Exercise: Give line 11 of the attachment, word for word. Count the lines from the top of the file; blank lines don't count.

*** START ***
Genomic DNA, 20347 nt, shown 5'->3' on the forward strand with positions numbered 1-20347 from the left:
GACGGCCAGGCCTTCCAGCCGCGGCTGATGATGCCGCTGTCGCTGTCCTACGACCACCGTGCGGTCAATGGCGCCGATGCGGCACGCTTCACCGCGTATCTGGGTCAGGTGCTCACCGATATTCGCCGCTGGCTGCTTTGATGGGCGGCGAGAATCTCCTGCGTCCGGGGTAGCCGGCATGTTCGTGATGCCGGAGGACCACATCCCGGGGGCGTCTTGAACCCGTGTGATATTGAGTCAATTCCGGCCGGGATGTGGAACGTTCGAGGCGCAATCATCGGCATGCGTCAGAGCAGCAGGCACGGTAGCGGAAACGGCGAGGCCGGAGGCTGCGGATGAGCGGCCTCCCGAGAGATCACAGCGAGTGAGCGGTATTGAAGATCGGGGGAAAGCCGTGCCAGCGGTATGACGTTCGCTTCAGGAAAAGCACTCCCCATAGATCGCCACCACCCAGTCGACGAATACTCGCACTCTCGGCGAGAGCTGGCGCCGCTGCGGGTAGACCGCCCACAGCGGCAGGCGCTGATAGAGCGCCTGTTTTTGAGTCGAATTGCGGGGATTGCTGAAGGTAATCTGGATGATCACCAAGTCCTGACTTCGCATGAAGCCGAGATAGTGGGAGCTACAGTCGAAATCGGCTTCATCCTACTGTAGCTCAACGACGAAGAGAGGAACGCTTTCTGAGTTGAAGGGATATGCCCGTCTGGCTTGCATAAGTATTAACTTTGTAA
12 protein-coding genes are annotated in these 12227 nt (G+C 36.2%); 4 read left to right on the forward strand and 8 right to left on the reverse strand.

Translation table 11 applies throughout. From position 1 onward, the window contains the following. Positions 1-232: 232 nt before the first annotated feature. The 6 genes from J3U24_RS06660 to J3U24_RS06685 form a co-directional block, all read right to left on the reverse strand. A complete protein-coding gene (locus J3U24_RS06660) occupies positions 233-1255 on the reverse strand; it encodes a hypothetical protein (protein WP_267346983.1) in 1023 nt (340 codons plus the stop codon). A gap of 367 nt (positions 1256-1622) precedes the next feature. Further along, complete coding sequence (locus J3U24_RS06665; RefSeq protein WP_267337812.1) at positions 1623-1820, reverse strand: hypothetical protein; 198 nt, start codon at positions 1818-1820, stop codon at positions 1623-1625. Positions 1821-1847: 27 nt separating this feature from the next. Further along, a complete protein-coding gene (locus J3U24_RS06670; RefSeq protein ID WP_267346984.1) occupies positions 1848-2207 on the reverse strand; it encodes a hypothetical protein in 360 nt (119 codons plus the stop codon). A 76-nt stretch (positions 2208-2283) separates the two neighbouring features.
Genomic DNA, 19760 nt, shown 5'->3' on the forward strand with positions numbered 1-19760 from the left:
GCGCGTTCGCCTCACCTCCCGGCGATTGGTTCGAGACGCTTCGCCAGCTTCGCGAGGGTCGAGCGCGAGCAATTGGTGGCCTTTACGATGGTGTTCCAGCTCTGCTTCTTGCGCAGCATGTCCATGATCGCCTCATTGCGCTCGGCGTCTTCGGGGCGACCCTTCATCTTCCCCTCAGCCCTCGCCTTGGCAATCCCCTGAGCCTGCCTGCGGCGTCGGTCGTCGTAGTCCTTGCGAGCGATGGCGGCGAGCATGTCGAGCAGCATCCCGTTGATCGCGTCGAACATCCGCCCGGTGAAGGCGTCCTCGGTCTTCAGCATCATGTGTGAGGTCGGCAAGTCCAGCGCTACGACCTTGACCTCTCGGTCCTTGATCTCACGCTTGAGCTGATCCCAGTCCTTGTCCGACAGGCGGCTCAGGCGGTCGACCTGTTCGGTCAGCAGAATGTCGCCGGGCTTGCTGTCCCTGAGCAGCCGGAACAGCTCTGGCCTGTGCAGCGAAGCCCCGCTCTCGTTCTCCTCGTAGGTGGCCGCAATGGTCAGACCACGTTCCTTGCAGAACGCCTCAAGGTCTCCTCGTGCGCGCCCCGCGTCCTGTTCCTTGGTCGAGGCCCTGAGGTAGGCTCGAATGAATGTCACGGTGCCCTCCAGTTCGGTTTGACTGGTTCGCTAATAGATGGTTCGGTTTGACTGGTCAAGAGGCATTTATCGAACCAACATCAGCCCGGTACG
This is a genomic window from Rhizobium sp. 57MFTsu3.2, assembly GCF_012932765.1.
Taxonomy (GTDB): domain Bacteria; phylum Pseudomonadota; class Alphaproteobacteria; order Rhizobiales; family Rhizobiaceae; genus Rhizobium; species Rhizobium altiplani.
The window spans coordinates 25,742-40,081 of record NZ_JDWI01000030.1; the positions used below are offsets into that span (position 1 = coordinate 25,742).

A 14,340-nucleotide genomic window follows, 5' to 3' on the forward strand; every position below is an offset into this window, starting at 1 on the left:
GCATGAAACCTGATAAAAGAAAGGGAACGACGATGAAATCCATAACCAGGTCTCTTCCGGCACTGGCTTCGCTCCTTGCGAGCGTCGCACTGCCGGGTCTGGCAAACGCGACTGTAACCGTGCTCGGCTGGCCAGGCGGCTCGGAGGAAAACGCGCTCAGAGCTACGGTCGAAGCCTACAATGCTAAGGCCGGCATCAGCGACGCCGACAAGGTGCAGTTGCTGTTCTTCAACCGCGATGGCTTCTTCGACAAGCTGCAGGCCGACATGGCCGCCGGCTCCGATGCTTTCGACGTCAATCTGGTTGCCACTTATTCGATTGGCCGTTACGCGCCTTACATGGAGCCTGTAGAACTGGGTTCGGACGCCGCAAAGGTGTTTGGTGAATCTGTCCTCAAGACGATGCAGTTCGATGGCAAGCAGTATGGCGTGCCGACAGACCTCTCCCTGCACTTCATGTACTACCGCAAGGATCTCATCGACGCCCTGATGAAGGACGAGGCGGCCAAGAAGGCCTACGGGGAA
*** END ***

GCATGAAACCTGATAAAAGAAAGGGAACGACGATGAAATCCATAACCAGGTCTCTTCCGGCACTGGCTTCGCTCCTTGCGAGCGTCGCACTGCCGGGTCTGGCAAACGCGACTGTAACCGTGCTCGGCTGGCCAGGCGGCTCGGAGGAAAACGCGCTCAGAGCTACGGTCGAAGCCTACAATGCTAAGGCCGGCATCAGCGACGCCGACAAGGTGCAGTTGCTGTTCTTCAACCGCGATGGCTTCTTCGACAAGCTGCAGGCCGACATGGCCGCCGGCTCCGATGCTTTCGACGTCAATCTGGTTGCCACTTATTCGATTGGCCGTTACGCGCCTTACATGGAGCCTGTAGAACTGGGTTCGGACGCCGCAAAGGTGTTTGGTGAATCTGTCCTCAAGACGATGCAGTTCGATGGCAAGCAGTATGGCGTGCCGACAGACCTCTCCCTGCACTTCATGTACTACCGCAAGGATCTCATCGACGCCCTGATGAAGGACGAGGCGGCCAAGAAGGCCTACGGGGAA